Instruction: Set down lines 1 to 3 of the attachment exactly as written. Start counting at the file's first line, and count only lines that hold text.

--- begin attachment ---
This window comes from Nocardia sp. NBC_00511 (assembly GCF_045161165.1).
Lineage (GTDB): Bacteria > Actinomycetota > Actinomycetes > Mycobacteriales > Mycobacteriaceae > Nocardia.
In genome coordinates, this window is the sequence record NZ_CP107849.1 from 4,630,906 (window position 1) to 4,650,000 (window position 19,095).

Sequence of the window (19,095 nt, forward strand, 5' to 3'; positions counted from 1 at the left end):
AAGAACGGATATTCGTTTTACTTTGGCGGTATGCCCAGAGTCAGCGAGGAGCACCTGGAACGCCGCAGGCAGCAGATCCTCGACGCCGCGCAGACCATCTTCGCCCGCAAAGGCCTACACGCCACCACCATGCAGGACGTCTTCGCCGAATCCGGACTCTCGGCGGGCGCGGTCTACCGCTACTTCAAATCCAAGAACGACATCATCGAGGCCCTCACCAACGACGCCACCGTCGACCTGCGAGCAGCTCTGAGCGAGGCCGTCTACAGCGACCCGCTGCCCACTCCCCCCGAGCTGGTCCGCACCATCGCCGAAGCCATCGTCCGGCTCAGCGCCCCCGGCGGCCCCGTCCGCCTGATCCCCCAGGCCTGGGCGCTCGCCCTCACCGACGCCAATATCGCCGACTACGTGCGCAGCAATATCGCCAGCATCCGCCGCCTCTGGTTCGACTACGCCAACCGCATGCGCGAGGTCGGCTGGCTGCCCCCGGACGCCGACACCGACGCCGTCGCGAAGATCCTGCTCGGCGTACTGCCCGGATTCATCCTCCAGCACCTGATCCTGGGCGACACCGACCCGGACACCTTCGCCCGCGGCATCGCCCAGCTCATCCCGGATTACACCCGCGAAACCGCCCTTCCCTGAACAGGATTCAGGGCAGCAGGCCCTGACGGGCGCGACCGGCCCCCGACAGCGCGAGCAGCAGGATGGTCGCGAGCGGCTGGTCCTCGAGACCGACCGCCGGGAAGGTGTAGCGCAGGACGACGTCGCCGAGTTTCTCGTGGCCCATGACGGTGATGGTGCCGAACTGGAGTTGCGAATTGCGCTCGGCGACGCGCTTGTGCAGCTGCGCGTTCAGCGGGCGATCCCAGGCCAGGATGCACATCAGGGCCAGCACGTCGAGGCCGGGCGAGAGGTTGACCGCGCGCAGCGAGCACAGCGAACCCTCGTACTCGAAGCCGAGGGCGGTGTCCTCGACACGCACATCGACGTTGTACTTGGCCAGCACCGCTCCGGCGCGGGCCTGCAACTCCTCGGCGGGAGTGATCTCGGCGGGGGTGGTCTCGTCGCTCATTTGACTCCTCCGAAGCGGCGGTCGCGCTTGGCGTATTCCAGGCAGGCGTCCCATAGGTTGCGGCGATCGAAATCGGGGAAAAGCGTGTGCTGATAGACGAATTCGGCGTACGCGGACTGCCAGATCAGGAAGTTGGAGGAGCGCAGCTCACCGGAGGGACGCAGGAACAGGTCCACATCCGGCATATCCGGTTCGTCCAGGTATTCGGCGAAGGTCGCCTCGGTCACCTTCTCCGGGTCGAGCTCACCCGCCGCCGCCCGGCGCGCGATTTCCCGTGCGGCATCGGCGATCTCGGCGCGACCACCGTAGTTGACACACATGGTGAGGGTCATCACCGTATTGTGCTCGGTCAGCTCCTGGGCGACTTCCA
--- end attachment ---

This window comes from Nocardia sp. NBC_00511 (assembly GCF_045161165.1).
Lineage (GTDB): Bacteria > Actinomycetota > Actinomycetes > Mycobacteriales > Mycobacteriaceae > Nocardia.
In genome coordinates, this window is the sequence record NZ_CP107849.1 from 4,630,906 (window position 1) to 4,650,000 (window position 19,095).